Broadbear said the forest service realizes the problem and the environmental groups bring everything to a stop. The environmental groups need to be brought to an understanding of proper forest management and that proper management produces a more healthy forest. These environmental groups have adopted a no harvesting approach which has led to the problems on the forest.

Gilson wondered who is liable as these dead trees begin to come down. Broadbear explained their liability is mainly concentrated in the developed campgrounds and that forest users need to be responsible enough not to park under dead pine trees. Broadbear said that many cottonwood trees in the upper Joe's Valley are rotting and there isn't much holding them up and they have been able to harvest them in campgrounds. Spruce trees can stand dead for 10-20 years before they fall.

The council discussed the appointment of a council member to deal with timber and harvesting and bring reports back to the council.

Worwood pointed out that he has been on tours with Congressional leaders and the environmentalists have shut down harvests due to indicator species and used delay tactics. "There hasn't been a lack of effort on our part, but the environmental groups have been successful. They have a zero timbering, zero grazing and zero motorized access stance on all public lands."

The spruce beetle, is the most significant natural mortality agent of mature spruce. Outbreaks of this beetle have caused extensive spruce mortality from Alaska to Arizona and have occurred in every forest with substantial spruce stands. Spruce beetle damage results in the loss of 333 to 500 million board feet of spruce saw timber annually. More than 2.3 million acres of spruce forests have been infested in Alaska in the last seven years with an estimated 30 million trees killed per year at the peak of the outbreak. In the 1990s, spruce beetle outbreaks in Utah infested more than 122,000 acres and killed more than 3 million spruce trees. In the past 25 years, outbreaks have resulted in estimated losses of more than 25 million board feet in Montana, 31 million in Idaho, over 100 million in Arizona, 2 billion in Alaska, and 3 billion in British Columbia.

Spruce beetle outbreaks cause extensive tree mortality and modify stand structure by reducing the average tree diameter, height, and stand density. Residual trees are often slow-growing small and intermediate-sized trees which eventually become dominant.

The beetle killed spruce far outnumber any live trees.

Spruce beetle outbreaks can affect non-timber resources as well. For example, as mature spruce are killed, forage may increase, benefiting some wildlife species. But species that depend on mature spruce or clumps of spruce to meet habitat requirements may be adversely affected. There has been a significant change in fuel type and an increase in large woody debris accumulating on the forest floor following spruce beetle outbreaks in Alaska. Uncharacteristic, stand-replacing fires occurred in central Idaho spruce stands following 10 years of spruce beetle outbreaks. Extensive spruce mortality can also affect water yields resulting in water increases in rivers, lakes, and streams because of reduced transpiration from dead and dying trees. Scenic quality may also be diminished throughout affected landscapes.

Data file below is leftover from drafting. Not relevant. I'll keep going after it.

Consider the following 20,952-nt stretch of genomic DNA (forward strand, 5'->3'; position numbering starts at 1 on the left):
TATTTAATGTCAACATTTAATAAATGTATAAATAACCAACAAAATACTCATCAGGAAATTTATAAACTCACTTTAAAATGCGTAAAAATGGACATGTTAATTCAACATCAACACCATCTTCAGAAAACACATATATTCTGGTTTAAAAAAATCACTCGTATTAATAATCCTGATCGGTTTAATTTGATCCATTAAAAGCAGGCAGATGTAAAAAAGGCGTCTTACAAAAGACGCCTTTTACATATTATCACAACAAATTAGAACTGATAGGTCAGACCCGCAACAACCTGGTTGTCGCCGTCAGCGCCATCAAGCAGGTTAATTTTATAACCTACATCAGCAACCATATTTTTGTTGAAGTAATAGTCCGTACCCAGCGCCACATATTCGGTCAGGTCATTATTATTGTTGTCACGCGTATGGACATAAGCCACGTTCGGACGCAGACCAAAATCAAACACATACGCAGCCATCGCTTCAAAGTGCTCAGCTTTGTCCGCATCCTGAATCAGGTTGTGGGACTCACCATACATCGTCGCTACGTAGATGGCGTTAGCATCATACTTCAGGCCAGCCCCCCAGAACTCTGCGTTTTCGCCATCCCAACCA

On standing trees, the first sign of spruce beetle infestation is reddish-brown boring dust accumulating at the beetle's entrance holes, in bark crevices, and on the ground around the trunk of infested trees. Masses of pitch may accumulate around the entrance sites. These signs are most visible during the summer of attack and become less noticeable the following season.

On windthrown trees and logging residuals, spruce beetle attacks are readily detected on the lower surfaces of the material and should not be confused with engraver beetle attacks more commonly found on the upper surfaces.

Some standing trees may be attacked on only one side of the bole, creating a "strip attack." The infested area may die, but the tree usually remains alive, so the foliage does not discolor. Trees with "strip attacks" frequently are infested by subsequent spruce beetle generations and may host two or more generations simultaneously.

During the first fall and winter following spruce beetle infestation, look for trees "debarked" by woodpeckers. Partially debarked, green trees are easily noticed. However, on trees without significant debarking, one must be relatively close to see sawdust in bark crevices and around the tree base.

The needles of infested trees do not usually fade or discolor within the first year following attack.

However, during the second summer, most needles turn yellowish-green or orange-red. Some even remain green until the third summer, or up to two years after the initial infestation. The needles on separate branches of the same tree discolor at different times.

Needles on infested trees commonly drop to the ground as a result of wind or thunderstorms the second summer after the tree was attacked.